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Cooper v. Hoover

IN THE UNITED STATES DISTRICT COURT FOR THE MIDDLE DISTRICT OF PENNSYLVANIA


December 8, 2006

HARRY COOPER, PLAINTIFF
v.
RICK HOOVER, MICHAEL KNAPP, JOHN WALMER, RAY COFFMAN, CHARLES MITCHELL, JAMES GRACE, SHARON BURK, AND COUNSELOR SARRA DEFENDANTS

The opinion of the court was delivered by: William W. Caldwell United States District Judge

MEMORANDUM

I. Introduction

The pro se plaintiff, Harry Cooper, an inmate at SCI- Huntingdon, Pennsylvania, and formerly incarcerated at SCIRockview, Bellefonte, Pennsylvania, has filed a civil rights complaint alleging retaliation, in part for having challenged his sentence and for filing grievances. The defendants are: Rick Hoover, a counselor at Rockview; Michael Knapp, an officer at Rockview; John Walmer, an officer at Rockview; Ray Coffman, a deputy superintendent at Rockview; Charles Mitchell, an officer at Huntingdon; James Grace, the superintendent at Huntingdon; Sharon Burk, an officer at Huntington; and "Counselor" Sarra, a counselor at Huntingdon.

Pursuant to Fed. R. Civ. P. 12(b)(6), the defendants have filed a motion to dismiss. In deciding that motion, we must accept as true the factual allegations in the complaint and construe any inferences to be drawn from them in the plaintiff's favor. See Morrison v. Madison Dearborn Capital Partners III L.P., 463 F.3d 312, 314 (3d Cir. 2006). With this standard in mind, we set forth the background to this litigation, as the plaintiff alleges it.

II. Background

The complaint alleges the following. Plaintiff was admitted to the sex offender program at Rockview.*fn1 Defendant Hoover was a counselor for the program. During the course of treatment, when Hoover found out that Plaintiff was appealing his sentence, Hoover warned Plaintiff against doing so, seeing it as an act of denial. After Plaintiff was successful in reducing his sentence in January 2003,*fn2 Hoover retaliated by:

(1) telling Plaintiff he was going to "max" out Plaintiff's sentence;

(2) "called staff meetings and chastised Plaintiff";

(3) "demoted" Plaintiff and

(4) "wrote false treatment and parole oriented reports." (Compl., p. 2).

Hoover also: (1) refused to allow prison visits from Plaintiff's daughter (who was not the victim of the crime) even after Plaintiff obtained court approval for the visits; (2) became outraged after Plaintiff's counsel asked him whether he would recommend Plaintiff for release and "raised this point in group treatment sessions, calling plaintiff to the carpet and ridiculing him for being in denial." (Id.). Plaintiff was denied parole based on the "false and negative treatment reports." (Id.)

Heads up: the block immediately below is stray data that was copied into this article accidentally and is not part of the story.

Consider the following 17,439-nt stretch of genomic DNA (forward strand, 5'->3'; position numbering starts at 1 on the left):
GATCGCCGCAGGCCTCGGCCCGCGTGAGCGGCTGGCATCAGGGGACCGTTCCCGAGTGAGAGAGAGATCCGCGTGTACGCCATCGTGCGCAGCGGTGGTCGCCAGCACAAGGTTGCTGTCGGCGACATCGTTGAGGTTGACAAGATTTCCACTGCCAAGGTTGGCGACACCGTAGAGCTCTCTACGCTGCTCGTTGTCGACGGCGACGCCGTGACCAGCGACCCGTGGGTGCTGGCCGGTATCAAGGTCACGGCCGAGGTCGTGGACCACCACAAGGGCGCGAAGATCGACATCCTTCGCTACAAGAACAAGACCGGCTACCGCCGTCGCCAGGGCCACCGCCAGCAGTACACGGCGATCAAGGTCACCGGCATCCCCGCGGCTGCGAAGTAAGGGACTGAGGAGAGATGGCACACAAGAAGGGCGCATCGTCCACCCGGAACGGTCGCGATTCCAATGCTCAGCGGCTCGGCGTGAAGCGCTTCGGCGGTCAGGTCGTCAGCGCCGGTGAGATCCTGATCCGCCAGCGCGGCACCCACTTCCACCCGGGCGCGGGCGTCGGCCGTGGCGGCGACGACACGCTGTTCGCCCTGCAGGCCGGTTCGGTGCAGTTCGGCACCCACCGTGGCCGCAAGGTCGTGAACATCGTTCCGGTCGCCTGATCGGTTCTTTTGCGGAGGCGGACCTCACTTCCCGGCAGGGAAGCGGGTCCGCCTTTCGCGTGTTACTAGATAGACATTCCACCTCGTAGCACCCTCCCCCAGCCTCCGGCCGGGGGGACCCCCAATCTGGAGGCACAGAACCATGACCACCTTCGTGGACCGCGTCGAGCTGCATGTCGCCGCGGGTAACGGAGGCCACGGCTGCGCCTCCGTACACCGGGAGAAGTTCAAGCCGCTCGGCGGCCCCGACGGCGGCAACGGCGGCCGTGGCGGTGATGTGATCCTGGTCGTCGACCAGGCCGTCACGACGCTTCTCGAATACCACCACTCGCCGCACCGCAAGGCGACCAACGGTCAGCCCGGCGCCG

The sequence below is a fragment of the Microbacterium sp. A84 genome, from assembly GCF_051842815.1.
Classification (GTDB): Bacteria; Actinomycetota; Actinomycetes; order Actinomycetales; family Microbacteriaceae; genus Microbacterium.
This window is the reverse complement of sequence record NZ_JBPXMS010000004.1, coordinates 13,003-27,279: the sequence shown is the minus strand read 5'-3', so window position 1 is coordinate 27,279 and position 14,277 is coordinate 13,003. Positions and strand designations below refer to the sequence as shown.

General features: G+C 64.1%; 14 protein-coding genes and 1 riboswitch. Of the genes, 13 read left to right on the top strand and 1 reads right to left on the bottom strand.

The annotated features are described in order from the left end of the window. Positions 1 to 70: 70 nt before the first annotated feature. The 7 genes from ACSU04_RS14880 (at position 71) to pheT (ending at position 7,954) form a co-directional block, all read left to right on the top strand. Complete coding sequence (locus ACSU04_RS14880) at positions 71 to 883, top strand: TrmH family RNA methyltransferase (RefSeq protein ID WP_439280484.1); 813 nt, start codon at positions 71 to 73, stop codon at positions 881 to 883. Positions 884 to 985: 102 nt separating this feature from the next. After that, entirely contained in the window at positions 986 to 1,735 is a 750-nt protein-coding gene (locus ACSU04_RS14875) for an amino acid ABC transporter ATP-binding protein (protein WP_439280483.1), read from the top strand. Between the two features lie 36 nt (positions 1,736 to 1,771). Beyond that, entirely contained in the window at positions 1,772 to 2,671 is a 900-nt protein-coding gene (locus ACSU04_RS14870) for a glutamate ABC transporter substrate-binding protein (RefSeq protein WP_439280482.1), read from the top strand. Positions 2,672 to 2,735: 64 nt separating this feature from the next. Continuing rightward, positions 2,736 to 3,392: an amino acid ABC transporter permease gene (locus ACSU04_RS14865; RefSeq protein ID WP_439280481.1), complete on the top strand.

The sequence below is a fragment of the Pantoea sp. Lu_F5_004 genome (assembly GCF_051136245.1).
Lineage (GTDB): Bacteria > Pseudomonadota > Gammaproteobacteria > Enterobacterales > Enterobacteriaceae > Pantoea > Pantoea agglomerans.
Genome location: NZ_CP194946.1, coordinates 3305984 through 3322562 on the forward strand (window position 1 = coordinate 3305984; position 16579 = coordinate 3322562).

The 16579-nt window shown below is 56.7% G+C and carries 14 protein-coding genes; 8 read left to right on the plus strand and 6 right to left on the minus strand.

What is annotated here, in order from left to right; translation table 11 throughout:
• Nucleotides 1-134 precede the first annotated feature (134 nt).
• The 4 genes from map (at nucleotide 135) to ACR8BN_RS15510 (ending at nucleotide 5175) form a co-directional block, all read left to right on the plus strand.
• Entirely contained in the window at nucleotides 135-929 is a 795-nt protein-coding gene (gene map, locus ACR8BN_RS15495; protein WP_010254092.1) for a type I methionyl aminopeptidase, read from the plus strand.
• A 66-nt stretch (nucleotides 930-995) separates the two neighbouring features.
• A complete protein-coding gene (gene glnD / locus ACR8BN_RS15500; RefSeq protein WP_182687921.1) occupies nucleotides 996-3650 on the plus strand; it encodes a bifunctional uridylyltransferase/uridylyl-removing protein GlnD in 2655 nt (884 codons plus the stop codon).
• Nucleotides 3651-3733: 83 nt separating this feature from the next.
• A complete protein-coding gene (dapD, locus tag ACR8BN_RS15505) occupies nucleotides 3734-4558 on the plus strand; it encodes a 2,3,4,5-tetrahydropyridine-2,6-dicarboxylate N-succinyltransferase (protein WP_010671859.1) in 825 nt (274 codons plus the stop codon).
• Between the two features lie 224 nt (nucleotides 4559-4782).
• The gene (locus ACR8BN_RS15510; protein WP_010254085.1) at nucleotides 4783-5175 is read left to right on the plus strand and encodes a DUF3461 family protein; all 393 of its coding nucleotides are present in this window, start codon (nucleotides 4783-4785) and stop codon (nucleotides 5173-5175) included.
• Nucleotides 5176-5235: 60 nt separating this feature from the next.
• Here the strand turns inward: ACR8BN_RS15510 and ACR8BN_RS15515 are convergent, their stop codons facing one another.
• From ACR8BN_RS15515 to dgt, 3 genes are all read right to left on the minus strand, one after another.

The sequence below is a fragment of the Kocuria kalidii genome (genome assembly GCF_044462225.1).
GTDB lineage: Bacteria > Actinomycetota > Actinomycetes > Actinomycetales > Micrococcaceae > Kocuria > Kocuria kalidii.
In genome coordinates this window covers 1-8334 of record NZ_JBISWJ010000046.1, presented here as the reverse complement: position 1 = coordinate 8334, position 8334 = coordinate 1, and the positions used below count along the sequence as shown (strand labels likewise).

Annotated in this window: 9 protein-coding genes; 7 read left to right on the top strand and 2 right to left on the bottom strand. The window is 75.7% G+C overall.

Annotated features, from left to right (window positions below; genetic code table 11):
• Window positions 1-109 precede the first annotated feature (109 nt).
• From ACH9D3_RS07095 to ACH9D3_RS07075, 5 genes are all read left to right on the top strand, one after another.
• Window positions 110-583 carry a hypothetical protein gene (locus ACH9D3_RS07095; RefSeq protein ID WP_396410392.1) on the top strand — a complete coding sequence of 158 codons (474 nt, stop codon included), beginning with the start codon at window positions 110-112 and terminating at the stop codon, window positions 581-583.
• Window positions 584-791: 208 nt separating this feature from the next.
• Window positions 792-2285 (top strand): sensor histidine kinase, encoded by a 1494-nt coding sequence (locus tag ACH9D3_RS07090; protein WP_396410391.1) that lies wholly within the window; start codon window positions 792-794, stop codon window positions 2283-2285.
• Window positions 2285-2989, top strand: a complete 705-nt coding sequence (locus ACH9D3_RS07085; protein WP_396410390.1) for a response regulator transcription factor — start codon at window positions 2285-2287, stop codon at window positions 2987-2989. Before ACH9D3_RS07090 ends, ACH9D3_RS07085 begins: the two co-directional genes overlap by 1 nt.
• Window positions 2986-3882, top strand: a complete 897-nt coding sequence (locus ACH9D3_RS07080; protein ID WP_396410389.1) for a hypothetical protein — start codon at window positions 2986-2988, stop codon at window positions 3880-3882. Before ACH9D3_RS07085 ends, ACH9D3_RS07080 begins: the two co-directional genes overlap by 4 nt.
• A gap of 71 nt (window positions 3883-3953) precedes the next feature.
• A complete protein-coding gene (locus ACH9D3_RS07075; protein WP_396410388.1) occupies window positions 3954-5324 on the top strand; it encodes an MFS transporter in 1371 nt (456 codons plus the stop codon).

The claim against defendant Walmer is based on Walmer's consideration of a grievance Plaintiff had filed. Plaintiff does not specify what the subject of the grievance was but alleges that Walmer told him that Walmer "could not go against" Hoover "as a matter of staff loyalty." (Id., p. 2 addendum). The claim against defendant Knapp is that "within weeks" of Walmer's denial of the grievance, Knapp "facilitated his retaliatory transfer to SCI-Huntingdon." (Id.).

After the transfer to Huntingdon,*fn3 Plaintiff tried again to have visits with his daughter, the daughter who had not been the victim of the crime for which he was imprisoned. Plaintiff submitted a visitor-approval slip on March 25, 2005, but when she attempted to visit Plaintiff on June 26, 2005, she was refused, and defendant Sarra removed her name from the list.

On June 25, 2005, Sarra charged Plaintiff with lying to an employee in connection with the visit. He was found guilty by defendant Mitchell, and Sarra imposed a punishment of "custody level reduction." Plaintiff does not allege in his complaint what the visitation issue was about, but the attachments indicate that prison officials believed the daughter was indeed the victim of the crime, contrary to Plaintiff's representation.*fn4 Plaintiff appealed to defendant Grace and then to defendant Burk without success.*fn5

Plaintiff seeks declaratory and injunctive relief, and damages. He requests the following declarations: (1) Hoover violated Plaintiff's First Amendment rights by retaliating against him for seeking: redress from the courts by way of a sentence reduction, redress by filing grievances, and visits from his daughter; (2) the other defendants conspired with Hoover to: deny Plaintiff parole release and visits with his daughter, force him to serve his entire sentence, and give him a "demotional transfer." (Id., p. 3). He requests the following injunctive relief: (1) removal of all false and misleading information in his prison files; (2) removal of all the prejudicial reports Hoover wrote; and (3) permission to visit with nonvictim family members. He requests damages against each of the defendants, but only in the form of punitive damages.